Americans OK With Leaving Syria and Afghanistan | WHAT REALLY HAPPENED

Americans OK With Leaving Syria and Afghanistan

The long life of the Afghan war makes it hard to remember how popular it was when it began. As the fighting began, 80 percent of America supported it. Nobody in Congress except Rep. Barbara Lee (D–Calif.) was prescient enough to vote against the Authorization for Use of Military Force and its open-ended-enough-to-attack-a-dozen-more-countries wording. Not until 2014 did a majority of Americans begin to regret that the war ever started.

Now some polls suggest it's nearly as unpopular as the wildly unpopular ill-fated war in Iraq.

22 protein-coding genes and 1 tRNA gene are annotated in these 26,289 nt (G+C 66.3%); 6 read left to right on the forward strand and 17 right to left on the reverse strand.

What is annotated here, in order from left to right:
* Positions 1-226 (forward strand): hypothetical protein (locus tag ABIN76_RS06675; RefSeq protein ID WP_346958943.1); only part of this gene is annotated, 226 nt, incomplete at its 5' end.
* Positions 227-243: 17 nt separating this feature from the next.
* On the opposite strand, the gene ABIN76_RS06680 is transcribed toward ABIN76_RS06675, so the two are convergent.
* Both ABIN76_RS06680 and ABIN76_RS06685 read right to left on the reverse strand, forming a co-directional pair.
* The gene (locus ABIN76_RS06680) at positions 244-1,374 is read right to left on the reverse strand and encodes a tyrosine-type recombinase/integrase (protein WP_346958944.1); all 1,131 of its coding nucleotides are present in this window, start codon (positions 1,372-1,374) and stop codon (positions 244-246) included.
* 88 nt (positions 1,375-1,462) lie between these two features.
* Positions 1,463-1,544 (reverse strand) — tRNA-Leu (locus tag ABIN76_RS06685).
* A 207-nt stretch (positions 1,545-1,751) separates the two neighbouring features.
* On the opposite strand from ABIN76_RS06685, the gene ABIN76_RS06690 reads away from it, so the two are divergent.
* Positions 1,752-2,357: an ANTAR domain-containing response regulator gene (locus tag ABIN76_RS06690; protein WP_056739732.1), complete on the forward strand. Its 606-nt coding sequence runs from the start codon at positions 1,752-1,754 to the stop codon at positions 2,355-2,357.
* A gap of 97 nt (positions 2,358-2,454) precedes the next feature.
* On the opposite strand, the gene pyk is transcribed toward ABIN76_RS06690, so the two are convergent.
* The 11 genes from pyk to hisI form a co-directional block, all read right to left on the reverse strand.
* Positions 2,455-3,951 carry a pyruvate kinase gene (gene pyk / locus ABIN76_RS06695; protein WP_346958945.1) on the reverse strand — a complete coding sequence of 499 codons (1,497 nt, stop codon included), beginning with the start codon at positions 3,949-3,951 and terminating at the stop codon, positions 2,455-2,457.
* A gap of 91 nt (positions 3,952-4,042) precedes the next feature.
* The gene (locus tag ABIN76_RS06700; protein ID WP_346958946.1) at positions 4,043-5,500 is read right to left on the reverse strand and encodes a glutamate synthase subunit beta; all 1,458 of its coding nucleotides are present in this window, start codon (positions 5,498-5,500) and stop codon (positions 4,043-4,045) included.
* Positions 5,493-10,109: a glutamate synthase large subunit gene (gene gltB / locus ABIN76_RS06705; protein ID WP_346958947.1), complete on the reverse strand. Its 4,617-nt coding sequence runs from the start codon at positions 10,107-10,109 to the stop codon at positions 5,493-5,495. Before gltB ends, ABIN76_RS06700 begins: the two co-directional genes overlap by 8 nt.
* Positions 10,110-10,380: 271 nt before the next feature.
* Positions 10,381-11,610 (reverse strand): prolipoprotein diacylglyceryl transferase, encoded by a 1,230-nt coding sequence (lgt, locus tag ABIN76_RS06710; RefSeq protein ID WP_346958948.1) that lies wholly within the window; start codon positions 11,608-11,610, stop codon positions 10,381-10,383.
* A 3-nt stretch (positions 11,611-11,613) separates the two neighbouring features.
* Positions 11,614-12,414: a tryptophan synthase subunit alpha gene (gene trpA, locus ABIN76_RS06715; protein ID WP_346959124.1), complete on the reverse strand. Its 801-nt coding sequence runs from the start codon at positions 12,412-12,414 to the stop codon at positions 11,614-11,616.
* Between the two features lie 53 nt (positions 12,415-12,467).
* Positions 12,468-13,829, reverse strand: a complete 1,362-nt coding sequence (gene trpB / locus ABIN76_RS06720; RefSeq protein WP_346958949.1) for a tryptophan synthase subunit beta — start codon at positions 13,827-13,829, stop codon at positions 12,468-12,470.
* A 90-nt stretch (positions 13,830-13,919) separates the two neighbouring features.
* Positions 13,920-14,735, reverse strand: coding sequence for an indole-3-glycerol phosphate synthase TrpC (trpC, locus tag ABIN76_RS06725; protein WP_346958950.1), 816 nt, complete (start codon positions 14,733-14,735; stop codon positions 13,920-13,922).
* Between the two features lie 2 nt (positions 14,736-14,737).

This week YouGov and the Charles Koch Institute (full disclosure: I was a journalism fellow at the institute last year) released a poll that suggests widespread support for President Donald Trump's stated goal of drawing down the troops in Afghanistan and withdrawing entirely from Syria. According to the survey, 51 percent of Americans generally approve of removing all troops from Afghanistan "within a year." A majority 46 percent don't think the U.S. knows what its goal is in Afghanistan, and 40 percent don't think the war there has a purpose vital to national security. Somewhat dismayingly, at least for those few of us who care about Congress' constitutional role in making war, respondents were more likely to back an Afghanistan withdrawal if the question was phrased as a presidential decision, with "strong" or "somewhat" support for an exit leaping to 51 percent.

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